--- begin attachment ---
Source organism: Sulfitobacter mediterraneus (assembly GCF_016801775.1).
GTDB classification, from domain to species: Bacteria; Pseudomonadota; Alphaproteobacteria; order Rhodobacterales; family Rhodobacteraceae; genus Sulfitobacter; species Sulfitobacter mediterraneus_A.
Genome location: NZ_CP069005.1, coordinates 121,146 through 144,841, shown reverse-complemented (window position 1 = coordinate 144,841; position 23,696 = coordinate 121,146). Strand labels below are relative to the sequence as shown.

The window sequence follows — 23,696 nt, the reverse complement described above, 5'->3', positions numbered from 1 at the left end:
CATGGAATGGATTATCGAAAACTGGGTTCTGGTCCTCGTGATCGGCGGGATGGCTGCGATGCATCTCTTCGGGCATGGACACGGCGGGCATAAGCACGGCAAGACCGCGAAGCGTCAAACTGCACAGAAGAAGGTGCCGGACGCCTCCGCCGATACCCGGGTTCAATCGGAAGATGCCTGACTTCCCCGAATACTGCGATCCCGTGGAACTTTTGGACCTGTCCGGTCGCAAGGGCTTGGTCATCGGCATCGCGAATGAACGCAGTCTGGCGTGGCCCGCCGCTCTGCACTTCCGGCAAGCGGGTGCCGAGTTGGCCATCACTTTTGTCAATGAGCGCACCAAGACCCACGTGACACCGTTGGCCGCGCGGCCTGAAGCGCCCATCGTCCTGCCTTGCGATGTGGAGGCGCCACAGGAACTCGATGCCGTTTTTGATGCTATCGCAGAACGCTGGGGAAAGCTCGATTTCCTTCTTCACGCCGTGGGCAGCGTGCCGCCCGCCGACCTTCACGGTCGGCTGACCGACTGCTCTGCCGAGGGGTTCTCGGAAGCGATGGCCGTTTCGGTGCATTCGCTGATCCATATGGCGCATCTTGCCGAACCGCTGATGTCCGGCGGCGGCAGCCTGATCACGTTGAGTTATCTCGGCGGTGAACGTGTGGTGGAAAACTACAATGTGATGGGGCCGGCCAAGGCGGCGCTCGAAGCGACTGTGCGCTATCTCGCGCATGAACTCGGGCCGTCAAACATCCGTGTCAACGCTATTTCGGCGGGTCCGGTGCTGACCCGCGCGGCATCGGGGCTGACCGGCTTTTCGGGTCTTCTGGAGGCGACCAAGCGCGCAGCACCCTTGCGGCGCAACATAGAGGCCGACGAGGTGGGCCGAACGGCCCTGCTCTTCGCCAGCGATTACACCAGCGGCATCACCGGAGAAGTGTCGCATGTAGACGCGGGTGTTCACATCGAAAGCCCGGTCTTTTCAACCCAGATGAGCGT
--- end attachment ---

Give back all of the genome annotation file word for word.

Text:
Source organism: Sulfitobacter mediterraneus (assembly GCF_016801775.1).
GTDB classification, from domain to species: Bacteria; Pseudomonadota; Alphaproteobacteria; order Rhodobacterales; family Rhodobacteraceae; genus Sulfitobacter; species Sulfitobacter mediterraneus_A.
Genome location: NZ_CP069005.1, coordinates 121,146 through 144,841, shown reverse-complemented (window position 1 = coordinate 144,841; position 23,696 = coordinate 121,146). Strand labels below are relative to the sequence as shown.

The window sequence follows — 23,696 nt, the reverse complement described above, 5'->3', positions numbered from 1 at the left end:
CATGGAATGGATTATCGAAAACTGGGTTCTGGTCCTCGTGATCGGCGGGATGGCTGCGATGCATCTCTTCGGGCATGGACACGGCGGGCATAAGCACGGCAAGACCGCGAAGCGTCAAACTGCACAGAAGAAGGTGCCGGACGCCTCCGCCGATACCCGGGTTCAATCGGAAGATGCCTGACTTCCCCGAATACTGCGATCCCGTGGAACTTTTGGACCTGTCCGGTCGCAAGGGCTTGGTCATCGGCATCGCGAATGAACGCAGTCTGGCGTGGCCCGCCGCTCTGCACTTCCGGCAAGCGGGTGCCGAGTTGGCCATCACTTTTGTCAATGAGCGCACCAAGACCCACGTGACACCGTTGGCCGCGCGGCCTGAAGCGCCCATCGTCCTGCCTTGCGATGTGGAGGCGCCACAGGAACTCGATGCCGTTTTTGATGCTATCGCAGAACGCTGGGGAAAGCTCGATTTCCTTCTTCACGCCGTGGGCAGCGTGCCGCCCGCCGACCTTCACGGTCGGCTGACCGACTGCTCTGCCGAGGGGTTCTCGGAAGCGATGGCCGTTTCGGTGCATTCGCTGATCCATATGGCGCATCTTGCCGAACCGCTGATGTCCGGCGGCGGCAGCCTGATCACGTTGAGTTATCTCGGCGGTGAACGTGTGGTGGAAAACTACAATGTGATGGGGCCGGCCAAGGCGGCGCTCGAAGCGACTGTGCGCTATCTCGCGCATGAACTCGGGCCGTCAAACATCCGTGTCAACGCTATTTCGGCGGGTCCGGTGCTGACCCGCGCGGCATCGGGGCTGACCGGCTTTTCGGGTCTTCTGGAGGCGACCAAGCGCGCAGCACCCTTGCGGCGCAACATAGAGGCCGACGAGGTGGGCCGAACGGCCCTGCTCTTCGCCAGCGATTACACCAGCGGCATCACCGGAGAAGTGTCGCATGTAGACGCGGGTGTTCACATCGAAAGCCCGGTCTTTTCAACCCAGATGAGCGT